PRESS RELEASE: NAPABA CONDEMNS ARIZONA LEGISLATION THAT BOLSTERS BUSINESSES’ ABILITY TO DISCRIMINATE AGAINST LGBT PEOPLE

FOR IMMEDIATE RELEASE                                          February 24, 2014 

Contact: Emily Chatterjee                                                   (202) 775-9555

NAPABA CONDEMNS ARIZONA LEGISLATION THAT BOLSTERS
BUSINESSES’ ABILITY TO DISCRIMINATE AGAINST LGBT PEOPLE
Calls on Governor Jan Brewer to veto bill

WASHINGTON — The National Asian Pacific American Bar Association (NAPABA) strongly urges Arizona Governor Jan Brewer to veto legislation passed by the Arizona state legislature last Thursday that, under the guise of religious freedom, would enable discrimination against individuals who identify as LGBT.

“NAPABA has a long-standing commitment to supporting the civil rights of all members of our community, including our LGBT brothers and sisters,” said William J. Simonitsch, president of NAPABA. “While NAPABA respects the sincerely held religious beliefs of all people, religion has unfortunately been misused by some historically as an excuse to oppress people of color and people of other religions. For many it justified slavery, segregation, and the criminalizing of interracial marriages. The employment of a religious justification to now excuse the discrimination of LGBT people is just as reprehensible.”

If Governor Brewer does not veto Arizona House Bill 2153/Senate Bill 1062 by this coming Friday, Arizona will soon allow individuals and for-profit corporations to discriminate against anyone if they claim to be acting in the name of their religious convictions. This includes refusing services to members of the LGBT community and denying equal benefits to women in the workplace. On its face, it could be used as justification for discriminating against anyone, on any grounds, so long as a free religious exercise claim is asserted.

“As a long-time citizen of Arizona and as a former President of the Arizona Asian American Bar Association, I believe that this bill does not represent our state, and we categorically denounce this and all legislation targeting disenfranchised groups, including the LGBT and immigrant communities,” said George C. Chen, president-elect of NAPABA. “Religious freedom is an important part of our society, but this bill is about legalizing discrimination, not about religious freedom. Governor Brewer needs to veto this bill.”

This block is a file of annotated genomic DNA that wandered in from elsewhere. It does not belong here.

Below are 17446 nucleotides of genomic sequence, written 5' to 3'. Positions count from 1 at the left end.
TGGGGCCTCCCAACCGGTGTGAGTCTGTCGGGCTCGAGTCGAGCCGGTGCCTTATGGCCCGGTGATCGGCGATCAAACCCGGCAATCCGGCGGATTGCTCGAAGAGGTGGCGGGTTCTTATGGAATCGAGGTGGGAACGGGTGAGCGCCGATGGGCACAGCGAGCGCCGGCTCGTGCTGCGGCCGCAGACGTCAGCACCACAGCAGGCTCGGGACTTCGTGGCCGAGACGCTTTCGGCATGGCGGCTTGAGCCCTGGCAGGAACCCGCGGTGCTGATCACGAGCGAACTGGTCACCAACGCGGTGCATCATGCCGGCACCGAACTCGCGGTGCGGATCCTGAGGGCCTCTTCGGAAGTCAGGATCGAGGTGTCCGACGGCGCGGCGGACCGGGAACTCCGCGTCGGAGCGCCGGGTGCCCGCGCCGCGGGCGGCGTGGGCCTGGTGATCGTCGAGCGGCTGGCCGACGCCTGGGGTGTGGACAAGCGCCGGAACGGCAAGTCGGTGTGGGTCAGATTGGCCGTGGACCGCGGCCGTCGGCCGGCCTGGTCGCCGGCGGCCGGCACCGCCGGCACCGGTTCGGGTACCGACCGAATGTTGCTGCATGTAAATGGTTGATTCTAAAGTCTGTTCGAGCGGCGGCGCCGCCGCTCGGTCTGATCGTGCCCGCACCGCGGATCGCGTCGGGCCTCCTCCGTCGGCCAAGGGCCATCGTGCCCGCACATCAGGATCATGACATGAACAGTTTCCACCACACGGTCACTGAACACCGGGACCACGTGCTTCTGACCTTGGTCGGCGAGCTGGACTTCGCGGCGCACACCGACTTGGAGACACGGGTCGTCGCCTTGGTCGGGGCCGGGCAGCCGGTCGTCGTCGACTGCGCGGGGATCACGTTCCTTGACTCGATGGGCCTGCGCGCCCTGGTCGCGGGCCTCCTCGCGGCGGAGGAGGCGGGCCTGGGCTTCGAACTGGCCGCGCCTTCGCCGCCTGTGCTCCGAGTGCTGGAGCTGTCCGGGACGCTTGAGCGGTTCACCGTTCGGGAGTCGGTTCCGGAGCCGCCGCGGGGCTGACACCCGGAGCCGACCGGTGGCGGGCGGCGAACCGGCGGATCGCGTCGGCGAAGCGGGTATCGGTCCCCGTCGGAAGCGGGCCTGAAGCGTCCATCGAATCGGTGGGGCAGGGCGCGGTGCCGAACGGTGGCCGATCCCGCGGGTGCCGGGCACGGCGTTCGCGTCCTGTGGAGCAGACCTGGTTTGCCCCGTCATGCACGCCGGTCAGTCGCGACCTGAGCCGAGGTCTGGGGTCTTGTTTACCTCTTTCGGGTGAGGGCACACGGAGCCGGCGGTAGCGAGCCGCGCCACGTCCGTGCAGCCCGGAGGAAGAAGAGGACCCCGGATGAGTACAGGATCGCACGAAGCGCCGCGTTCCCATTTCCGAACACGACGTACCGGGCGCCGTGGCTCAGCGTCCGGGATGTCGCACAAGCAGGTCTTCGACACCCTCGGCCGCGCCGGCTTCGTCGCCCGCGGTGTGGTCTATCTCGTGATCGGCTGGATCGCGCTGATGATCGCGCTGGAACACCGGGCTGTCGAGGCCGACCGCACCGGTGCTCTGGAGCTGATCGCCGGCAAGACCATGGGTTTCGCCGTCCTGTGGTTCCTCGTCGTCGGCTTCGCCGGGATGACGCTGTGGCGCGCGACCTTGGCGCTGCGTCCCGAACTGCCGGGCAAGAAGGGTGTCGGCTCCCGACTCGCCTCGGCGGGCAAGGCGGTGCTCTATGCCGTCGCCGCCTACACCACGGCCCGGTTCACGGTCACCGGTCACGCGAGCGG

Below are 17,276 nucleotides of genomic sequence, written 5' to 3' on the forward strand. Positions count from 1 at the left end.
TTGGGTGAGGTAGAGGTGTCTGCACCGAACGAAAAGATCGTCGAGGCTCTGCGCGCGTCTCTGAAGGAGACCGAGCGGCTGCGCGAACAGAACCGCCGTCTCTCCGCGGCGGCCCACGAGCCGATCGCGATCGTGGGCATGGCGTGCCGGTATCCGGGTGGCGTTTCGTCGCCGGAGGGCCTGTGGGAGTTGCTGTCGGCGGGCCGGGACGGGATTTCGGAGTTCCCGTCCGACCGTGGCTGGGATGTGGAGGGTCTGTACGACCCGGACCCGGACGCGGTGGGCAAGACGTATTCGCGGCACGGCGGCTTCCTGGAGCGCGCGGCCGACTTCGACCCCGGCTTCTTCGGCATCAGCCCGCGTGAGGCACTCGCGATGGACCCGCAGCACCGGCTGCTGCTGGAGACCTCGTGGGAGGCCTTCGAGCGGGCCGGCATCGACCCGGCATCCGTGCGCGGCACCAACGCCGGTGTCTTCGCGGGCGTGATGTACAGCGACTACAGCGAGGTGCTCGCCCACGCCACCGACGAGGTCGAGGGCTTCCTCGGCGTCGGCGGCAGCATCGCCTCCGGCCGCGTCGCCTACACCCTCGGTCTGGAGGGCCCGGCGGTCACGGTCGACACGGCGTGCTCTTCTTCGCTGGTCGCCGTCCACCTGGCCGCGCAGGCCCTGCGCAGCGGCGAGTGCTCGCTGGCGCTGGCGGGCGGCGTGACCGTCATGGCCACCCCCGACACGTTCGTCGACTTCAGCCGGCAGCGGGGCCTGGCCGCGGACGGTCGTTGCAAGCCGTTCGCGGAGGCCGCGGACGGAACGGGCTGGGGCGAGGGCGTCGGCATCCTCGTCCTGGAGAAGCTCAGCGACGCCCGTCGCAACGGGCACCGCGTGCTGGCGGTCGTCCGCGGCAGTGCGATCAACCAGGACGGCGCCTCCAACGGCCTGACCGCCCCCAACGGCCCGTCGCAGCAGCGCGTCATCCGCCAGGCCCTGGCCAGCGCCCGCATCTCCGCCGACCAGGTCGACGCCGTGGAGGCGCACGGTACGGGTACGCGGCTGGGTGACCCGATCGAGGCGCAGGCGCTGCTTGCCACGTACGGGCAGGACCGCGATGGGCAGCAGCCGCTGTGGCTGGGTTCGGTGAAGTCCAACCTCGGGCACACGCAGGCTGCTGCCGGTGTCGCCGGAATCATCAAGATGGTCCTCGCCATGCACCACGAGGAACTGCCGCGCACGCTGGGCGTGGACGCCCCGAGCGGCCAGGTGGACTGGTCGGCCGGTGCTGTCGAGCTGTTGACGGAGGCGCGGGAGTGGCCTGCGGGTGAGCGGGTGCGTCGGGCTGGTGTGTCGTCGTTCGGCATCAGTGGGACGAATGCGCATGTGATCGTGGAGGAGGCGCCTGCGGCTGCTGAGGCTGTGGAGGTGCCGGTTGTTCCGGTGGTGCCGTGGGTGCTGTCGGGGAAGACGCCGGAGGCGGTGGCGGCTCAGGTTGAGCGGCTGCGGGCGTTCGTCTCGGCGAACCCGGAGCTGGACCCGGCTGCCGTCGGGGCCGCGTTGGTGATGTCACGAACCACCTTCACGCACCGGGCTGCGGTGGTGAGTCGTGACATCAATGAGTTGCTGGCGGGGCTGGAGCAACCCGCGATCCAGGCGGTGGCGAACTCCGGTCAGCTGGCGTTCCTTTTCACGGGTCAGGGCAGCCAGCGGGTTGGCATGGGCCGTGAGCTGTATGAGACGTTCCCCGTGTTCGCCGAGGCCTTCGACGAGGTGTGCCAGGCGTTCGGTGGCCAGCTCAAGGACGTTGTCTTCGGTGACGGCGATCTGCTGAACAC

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The National Asian Pacific American Bar Association (NAPABA) is the national association of Asian Pacific American attorneys, judges, law professors, and law students. NAPABA represents the interests of over 40,000 attorneys and 67 national, state, and local Asian Pacific American bar associations. Its members include solo practitioners, large firm lawyers, corporate counsel, legal service and non-profit attorneys, and lawyers serving at all levels of government. NAPABA continues to be a leader in addressing civil rights issues confronting Asian Pacific American communities. Through its national network of committees and affiliates, NAPABA provides a strong voice for increased diversity of the federal and state judiciaries, advocates for equal opportunity in the workplace, works to eliminate hate crimes and anti-immigrant sentiment, and promotes the professional development of people of color in the legal profession.

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AABANY turned out in force for the 25th annual NAPABA National Convention in Kansas City, Missouri.

Among the highlights was the highly popular trial re-enactment “22 Lewd Chinese Women: Chy Lung v. Freeman,” led by Hon. Denny Chin and Kathy Hirata Chin, with a cast that included AABANY members Vince Chang, Yang Chen, Theo Cheng, Francis Chin, Andy Hahn, Lauren U.Y. Lee, Linda Lin, Anna R. Mercado, Vinoo Varghese, Ona T. Wang, and Jessica C. Wong.

Other speakers from AABANY during the convention included: Hon. Pamela K.M. Chen, James R. Cho, Hon. Doris Ling-Cohan, Don Liu, Hugh H. Mo, Chul Pak, Sapna Palla, Helen Wan, Michael Wu, Pauline Yeung-Ha, Michael Yim and James Yu.